Jack Farthing and Joe Knight headed to DINA, Sheffield to see what happens when you combine live-coding with electronic music

It’s hard to pick out exactly what you are hearing, there is a haphazard array of electronic effects perforated with deep, cutting bassline and relentless drum patterns that fill the room with an extremely aggressive sound. A core group of hard-core ‘Algoravers’ stand near the front, moving their bodies in an equally random sense, totally captivated by the onslaught of futuristic, alien sound. Some smaller groups are stood around the bar, chatting with a beer in their hand and surveying the chaotic scene before them. In a corner there is a group of young people, sat tucking into some delicious smelling Asian cuisine. It seemed everything was slightly out of sync, with so many different types of people all taking in the same utterly bizarre but engrossing spectacle.

We wander into the second room and you are suddenly met by a welcoming, ethereal hum and a sort of home-made amphitheatre where people sat in total silence, enchanted by the ambient visuals and sounds. It feels like a sorbet for your senses after the frantic, abrasive dubs blasting in the first room. It was like passing through a wormhole, the two rooms could not be further apart in every sense. Yet there is something fascinating about the disorder. The juxtaposing sounds and kaleidoscopic visuals made you feel like you were tripping some serious balls. This, it seems, is just another typical night at the Algorave.

A filled room watches on as LiveDog Inc. performs

An Algorave is the marriage of live coding and music, where programmers generate music using algorithms. It feels like you are watching a DJ perform, whereas in reality Algorave musicians are improvisers. They create music live by writing or modifying code as opposed to mixing pre-recorded music.

Alex Mclean – a co-founder of Algorave as one of two people credited with coining the name – is a live-coding don who has created TidalCycles, a live-coding environment allowing coding musicians to code simply and quickly.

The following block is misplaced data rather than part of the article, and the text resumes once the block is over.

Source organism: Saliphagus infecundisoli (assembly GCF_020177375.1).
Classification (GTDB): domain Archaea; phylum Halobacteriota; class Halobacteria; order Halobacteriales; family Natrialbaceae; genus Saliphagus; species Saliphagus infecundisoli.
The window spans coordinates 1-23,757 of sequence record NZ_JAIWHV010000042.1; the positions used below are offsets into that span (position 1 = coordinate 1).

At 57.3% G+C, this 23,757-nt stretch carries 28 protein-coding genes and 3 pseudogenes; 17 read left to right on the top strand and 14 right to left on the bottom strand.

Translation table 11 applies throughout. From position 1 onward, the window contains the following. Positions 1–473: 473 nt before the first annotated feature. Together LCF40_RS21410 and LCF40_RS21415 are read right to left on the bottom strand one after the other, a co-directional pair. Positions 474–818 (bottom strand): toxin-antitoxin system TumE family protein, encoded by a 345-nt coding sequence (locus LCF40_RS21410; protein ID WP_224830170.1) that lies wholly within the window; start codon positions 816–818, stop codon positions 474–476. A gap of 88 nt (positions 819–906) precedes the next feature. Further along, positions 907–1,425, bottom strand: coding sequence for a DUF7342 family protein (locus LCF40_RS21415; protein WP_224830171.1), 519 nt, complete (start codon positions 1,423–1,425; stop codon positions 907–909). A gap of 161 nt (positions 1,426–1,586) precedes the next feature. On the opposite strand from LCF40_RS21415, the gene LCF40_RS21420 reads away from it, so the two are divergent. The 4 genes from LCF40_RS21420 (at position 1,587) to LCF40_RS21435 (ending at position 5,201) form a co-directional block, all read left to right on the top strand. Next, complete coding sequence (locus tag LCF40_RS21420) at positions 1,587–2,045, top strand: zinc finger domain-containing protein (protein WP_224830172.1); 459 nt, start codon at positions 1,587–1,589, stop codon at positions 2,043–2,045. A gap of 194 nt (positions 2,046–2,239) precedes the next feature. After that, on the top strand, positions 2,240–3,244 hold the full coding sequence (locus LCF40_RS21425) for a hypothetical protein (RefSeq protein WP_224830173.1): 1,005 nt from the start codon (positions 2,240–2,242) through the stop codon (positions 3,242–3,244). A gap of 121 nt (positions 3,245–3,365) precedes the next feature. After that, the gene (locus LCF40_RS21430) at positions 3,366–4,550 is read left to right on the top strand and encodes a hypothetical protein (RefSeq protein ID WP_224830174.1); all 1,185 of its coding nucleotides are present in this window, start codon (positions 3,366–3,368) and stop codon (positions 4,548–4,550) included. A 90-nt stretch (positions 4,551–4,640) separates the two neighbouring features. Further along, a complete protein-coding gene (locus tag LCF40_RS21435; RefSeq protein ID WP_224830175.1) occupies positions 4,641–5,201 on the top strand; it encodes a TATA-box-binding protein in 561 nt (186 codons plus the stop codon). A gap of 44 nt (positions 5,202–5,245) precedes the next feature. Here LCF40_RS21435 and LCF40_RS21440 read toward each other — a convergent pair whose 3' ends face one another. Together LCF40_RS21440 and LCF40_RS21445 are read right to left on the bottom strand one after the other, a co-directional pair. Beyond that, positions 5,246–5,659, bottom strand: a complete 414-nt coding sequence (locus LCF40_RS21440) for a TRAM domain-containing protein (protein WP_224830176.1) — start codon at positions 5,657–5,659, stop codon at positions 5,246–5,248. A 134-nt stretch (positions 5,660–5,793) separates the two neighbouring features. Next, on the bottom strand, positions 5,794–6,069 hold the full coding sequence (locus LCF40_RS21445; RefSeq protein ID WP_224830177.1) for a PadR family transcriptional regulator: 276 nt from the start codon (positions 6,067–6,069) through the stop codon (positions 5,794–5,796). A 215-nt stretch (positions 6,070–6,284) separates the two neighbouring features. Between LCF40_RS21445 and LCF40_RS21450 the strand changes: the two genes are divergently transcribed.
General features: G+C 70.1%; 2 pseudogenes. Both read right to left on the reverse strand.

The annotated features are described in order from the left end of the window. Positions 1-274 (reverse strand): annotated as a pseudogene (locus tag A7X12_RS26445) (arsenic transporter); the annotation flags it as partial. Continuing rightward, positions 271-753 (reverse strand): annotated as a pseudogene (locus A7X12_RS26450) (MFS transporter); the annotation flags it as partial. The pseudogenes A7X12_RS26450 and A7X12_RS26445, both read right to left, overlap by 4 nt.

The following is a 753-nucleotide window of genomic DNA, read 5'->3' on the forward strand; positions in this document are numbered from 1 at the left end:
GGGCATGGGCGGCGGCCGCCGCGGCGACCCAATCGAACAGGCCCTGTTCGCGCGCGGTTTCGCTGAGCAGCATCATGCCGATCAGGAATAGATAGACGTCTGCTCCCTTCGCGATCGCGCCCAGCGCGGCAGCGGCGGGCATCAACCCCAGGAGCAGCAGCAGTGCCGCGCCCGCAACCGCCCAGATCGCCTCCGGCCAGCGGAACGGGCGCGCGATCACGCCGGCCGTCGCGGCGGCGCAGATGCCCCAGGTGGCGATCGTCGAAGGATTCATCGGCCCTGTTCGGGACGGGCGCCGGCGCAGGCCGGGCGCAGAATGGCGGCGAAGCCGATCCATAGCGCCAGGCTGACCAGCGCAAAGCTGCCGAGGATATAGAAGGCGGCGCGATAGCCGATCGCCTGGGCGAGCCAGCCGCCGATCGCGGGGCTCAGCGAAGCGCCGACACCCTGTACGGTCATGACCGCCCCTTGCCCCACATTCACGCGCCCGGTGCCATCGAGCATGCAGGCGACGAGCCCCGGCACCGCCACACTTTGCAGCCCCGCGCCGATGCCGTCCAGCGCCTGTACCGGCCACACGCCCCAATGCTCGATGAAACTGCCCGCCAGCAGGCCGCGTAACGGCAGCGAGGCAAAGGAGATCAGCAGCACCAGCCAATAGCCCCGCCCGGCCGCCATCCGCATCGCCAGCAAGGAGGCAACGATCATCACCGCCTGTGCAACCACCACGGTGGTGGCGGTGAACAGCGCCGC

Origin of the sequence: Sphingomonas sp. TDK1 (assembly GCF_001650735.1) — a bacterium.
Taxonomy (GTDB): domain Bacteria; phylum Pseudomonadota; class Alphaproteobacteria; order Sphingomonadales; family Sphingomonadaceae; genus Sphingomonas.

“What we are doing is taking algorithms and describing music as code, I like to think about it in terms of patterns, like knitting” Alex says.

“You follow a procedure that’s written down, it might include knits and pearls – which are the different stitches – or repetitions like ‘do this bit so many times’ and conditional bits where you follow this bit of code in order to make an arm that’s a certain size or something”

“This idea of repetition and conditional statements, that’s the core of what an algorithm means. We are doing something like knitting, but instead of using our hands to knit with, we are typing bits of code that describe music” he continued.

If this music was a knitted jumper, it would look like Elmer the Elephant on speed. It seems the usual rules that govern what a certain genre can or cannot sound like are totally missing at Algoraves. Some musicians elect to knit together and unknit sounds at random at a breath-taking pace whilst others operate more calmly and with gentle variation. The combinations and variations are endless; it feels like music with the safety off.

Visual coders create effects to compliment the live-coded music

Algorithmic music began in the 1970’s when Brian Eno established randomised musical practices that eventually influenced rave culture. Algorithmic music was then used as a response to the Criminal Justice and Public Order Act 1994, which attempted to shut down raves by outlawing “repetitive beats”, algorithmic music centres around making “non-repetitive beats”, a direct corruption of the definition of rave music.

Digital algorithmic coding featured in drum and bass influenced electronic music in the 1990’s and after the first Algorave was held in London in 2012 and has now spread globally, with people shaking it to live-coding from Europe to Australia.

“It’s an international community but it feels like there is a few people in each city and we just kind of link up online” Alex said.

“There’s all these different aspects of the community that come together and form this nice whole scene” he continued.

“This is one of the most diverse line-ups I have ever played on, which is surprising. I thought it would be heavily male because of the tech focus” Algorave performer Deerful told me.

“I usually play on the Indie circuit supporting guitar bands and I’m usually the only girl. Whereas here it’s fine, I’m just like everybody else except I’m not as good at coding”

On the surface, some may argue that Algoraves are just a random collection of abrasive sounds that can be quite disconcerting. When you dig a little deeper you actually find a diverse community of music lovers that just want to do things a little differently. Algoraves accept anyone, whether you want to dance around like a loon (to what can only be described as the sound of 1000 computers simultaneously crashing) or zone out to some jazz trumpet, layered over alien melodies as shifting squares dance across the walls. You can perform whether you’ve been live-coding for years or weeks, and the end product is different every time.

It’s somewhere between geek culture, a rave and an art exhibition. And you know what? It’s absolutely brilliant.

There’s a method to this madness.